The QIO Program’s Evolving Approach to Reducing Racial and Ethnic Health Disparities

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Timeline of QIO Program's Health Disparities Efforts

[Note: Portions of this article were excerpted from Hidden in Plain Sight: CMS Quality Improvement Organizations and the Elimination of Racial and Ethnic Health Disparities,” prepared in June 2014 by the Delmarva Foundation for Medical Care, which today is part of the Atlantic Quality Innovation Network.]

According to the Centers for Disease Control and Prevention, heart disease is the leading cause of death for people of most racial and ethnic minorities in the United States. Moreover, certain minority groups are at particularly high risk of developing type 2 diabetes. Often driven by cultural, social, environmental, community and individual factors, these disparities account for a disproportionate burden of disease, disability and death for a sizeable portion of the U.S. population.

Disparities in health care access, quality and outcomes associated with race, ethnicity and poverty first gained national attention in 1985 with the publication of the U.S. Department of Health and Human Services (HHS)’ Secretary’s Taskforce Report on Black and Minority Health. A number of federal and state health entities, as well as national initiatives to reduce disparities have been established since then, including the Centers for Medicaid & Medicare Services’ (CMS) Quality Improvement Organization (QIO) Program.

The QIO Program’s role has evolved over the past 40 years, steadily expanding its capacity to partner with providers and other health care stakeholders to identity gaps, improve access to care and overcome cultural and language barriers to health equity.

Since 2000, the QIO Program has specifically targeted improvements in care for African Americans, Asians, Pacific Islanders, American Indians, Alaska Natives, Hispanics and beneficiaries enrolled in both Medicare and Medicaid. Rural populations were added as a target population in 2000.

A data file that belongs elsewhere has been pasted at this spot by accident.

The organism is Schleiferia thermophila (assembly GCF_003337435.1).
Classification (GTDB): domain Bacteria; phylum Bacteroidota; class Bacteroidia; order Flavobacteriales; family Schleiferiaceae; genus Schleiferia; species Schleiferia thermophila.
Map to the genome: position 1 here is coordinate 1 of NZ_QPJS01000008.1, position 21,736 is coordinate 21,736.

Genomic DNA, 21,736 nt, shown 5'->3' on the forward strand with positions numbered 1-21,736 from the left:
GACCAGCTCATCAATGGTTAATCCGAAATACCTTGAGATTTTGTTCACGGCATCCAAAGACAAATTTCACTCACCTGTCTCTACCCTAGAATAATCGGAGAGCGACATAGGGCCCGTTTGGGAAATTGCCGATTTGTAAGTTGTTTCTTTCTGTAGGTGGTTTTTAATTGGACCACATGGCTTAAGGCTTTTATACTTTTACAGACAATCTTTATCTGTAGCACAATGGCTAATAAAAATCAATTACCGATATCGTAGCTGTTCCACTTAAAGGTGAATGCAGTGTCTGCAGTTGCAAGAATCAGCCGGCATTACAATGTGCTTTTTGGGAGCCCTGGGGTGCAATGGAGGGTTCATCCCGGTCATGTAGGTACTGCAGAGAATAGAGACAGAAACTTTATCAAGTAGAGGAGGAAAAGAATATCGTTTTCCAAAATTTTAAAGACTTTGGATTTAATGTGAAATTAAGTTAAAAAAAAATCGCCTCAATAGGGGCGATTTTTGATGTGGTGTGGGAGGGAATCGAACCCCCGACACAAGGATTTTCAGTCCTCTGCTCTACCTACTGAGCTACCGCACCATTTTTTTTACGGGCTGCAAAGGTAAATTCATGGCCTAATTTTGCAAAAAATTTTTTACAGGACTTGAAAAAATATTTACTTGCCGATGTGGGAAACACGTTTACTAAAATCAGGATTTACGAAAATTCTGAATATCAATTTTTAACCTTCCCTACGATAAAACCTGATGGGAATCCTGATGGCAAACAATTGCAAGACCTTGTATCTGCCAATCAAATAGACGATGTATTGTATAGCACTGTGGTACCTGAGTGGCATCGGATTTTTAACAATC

In 2012, CMS established a Disparities National Coordinating Center (DNCC) to support QIOs’ efforts to reduce race and ethnic health disparities for Medicare beneficiaries. The DNCC helped connect QIOs with other disparities reduction initiatives administered by the U.S. Department of Health and Human Services (HHS). It also analyzed disparities related to Medicare quality priorities, including adverse drug events, nursing home quality, hospital-acquired infections, cardiac health and diabetes. And it developed and distributed useful tools and resources based on best practices.

The DNCC also helped support a couple of successful Special Innovation Projects (SIP) that were conducted by the QIO Program from 2011-2014. These projects were community-based interventions targeting racial, ethnic and geographic disparities.

Two of these SIPs became the cornerstone for the QIO Program’s current efforts to achieve health equity. Today, Quality Innovation Network-QIOs (QIN-QIOs) nationwide are using the Everyone with Diabetes Counts program to help Medicare beneficiaries with type 2 diabetes learn to manage their disease. They also are partnering with Million Hearts® to help providers develop programs for beneficiaries to improve their cardiac health. Both of these initiatives are aimed at reducing racial, ethnic and geographic disparities

While major gaps in health disparities persist in the United States, the QIO Program and its national and community partners are well positioned to make advancements in health equity over the coming years.